Heatstroke (HS) is an acute, progressive life-threatening emergency. Animals, including military working dogs (IDFMWD), rapidly activate cytoprotective processes, e.g., heat shock proteins (HSPs) and antioxidative molecules, in response to heat stress. We hypothesized that serum HSPs (eHSP72) and oxidative stress markers would differ in IDFMWD with a history of HS compared with controls and thus could be used to detect susceptibility to recurrent HS. eHSPs concentration, oxidative stress markers, and systemic physiological parameters were studied in dogs with and without histories of HS, undergoing indoor or outdoor training. Treadmill physical performance tests (PPTs) were conducted indoors at 22 °C (groups C-I and HS-I) or outdoors under heat stress conditions of 36 °C; 60% humidity (groups C-O and HS-O). Pre-, immediately post-, and 45 min post-PPT heart rate (HR), respiratory rate, and rectal temperature (Tre) were recorded in all dogs. Likewise, blood samples were collected and eHSP72, venous blood gas analysis, and lactate and creatine kinase activity (CK) were assayed. Serum uric acid (sUA) and total serum redox potential (TRP) were measured only in the indoor group. Immediately post-PPT under both environmental conditions, Tre, HR, eHSP, sUA, and TRP (only measured in indoor PPT) significantly (P < 0.05) increased, whereas venous blood pH and bicarbonate decreased significantly (P < 0.05). Between groups comparisons demonstrated significant differences in basal HR and post-PPT Tre immediately after outdoor PPT. eHSP72 induction, CK, sUA, and serum TRP remained significantly higher in the HS group during post-PPT recovery. Taken together, animals with a history of HS have different results, and this signature of previous HS may predict altered heat sensitivity.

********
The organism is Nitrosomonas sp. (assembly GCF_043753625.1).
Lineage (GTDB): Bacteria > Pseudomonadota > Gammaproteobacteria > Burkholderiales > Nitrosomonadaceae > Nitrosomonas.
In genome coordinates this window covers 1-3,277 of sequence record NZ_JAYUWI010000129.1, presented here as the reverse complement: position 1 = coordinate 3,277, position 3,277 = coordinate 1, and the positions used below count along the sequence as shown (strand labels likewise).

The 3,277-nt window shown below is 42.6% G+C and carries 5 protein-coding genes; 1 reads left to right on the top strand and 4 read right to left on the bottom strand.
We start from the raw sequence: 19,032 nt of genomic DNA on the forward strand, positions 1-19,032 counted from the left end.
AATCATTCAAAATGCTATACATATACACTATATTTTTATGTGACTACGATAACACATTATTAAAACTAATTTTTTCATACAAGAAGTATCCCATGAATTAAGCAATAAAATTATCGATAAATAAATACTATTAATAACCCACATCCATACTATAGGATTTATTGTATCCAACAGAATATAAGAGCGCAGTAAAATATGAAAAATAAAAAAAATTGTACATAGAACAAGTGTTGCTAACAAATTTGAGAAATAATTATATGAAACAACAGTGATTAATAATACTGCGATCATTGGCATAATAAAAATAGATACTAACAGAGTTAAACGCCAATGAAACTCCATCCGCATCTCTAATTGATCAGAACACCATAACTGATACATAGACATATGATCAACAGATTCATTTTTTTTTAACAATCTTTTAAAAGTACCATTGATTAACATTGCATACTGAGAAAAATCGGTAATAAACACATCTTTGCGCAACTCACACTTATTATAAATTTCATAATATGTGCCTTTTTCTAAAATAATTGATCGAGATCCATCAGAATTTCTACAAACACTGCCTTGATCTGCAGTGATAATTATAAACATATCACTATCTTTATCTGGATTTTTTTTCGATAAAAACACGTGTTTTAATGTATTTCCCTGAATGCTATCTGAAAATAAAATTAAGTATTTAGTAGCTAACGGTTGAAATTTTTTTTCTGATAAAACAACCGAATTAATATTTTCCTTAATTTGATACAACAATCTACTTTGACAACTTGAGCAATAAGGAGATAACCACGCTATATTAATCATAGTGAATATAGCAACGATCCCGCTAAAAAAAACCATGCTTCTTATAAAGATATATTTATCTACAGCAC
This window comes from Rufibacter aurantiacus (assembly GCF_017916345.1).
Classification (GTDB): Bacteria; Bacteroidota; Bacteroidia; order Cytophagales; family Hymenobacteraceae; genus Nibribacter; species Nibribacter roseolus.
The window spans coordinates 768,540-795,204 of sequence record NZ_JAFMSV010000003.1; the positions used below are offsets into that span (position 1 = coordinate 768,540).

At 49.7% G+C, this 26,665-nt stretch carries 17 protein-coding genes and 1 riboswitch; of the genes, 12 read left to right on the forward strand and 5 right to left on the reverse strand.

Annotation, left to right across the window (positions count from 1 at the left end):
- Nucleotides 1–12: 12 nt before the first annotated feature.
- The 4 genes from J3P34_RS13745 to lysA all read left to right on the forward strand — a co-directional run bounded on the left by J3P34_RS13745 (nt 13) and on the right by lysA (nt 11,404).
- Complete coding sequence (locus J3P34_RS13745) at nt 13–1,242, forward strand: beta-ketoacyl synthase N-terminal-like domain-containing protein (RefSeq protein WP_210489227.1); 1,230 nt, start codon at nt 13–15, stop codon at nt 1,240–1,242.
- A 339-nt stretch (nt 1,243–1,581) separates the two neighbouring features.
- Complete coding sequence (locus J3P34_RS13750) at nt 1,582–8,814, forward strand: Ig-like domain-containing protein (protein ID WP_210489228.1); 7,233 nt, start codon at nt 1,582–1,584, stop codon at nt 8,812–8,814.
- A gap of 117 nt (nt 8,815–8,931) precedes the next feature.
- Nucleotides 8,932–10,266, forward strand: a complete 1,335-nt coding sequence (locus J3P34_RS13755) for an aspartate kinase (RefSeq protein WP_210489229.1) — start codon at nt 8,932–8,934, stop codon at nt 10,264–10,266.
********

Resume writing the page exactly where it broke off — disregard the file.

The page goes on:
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© 2019, Cell Stress Society International.
- Low molecular weight antioxidants
- Serum HSP72
- Serum biochemical profile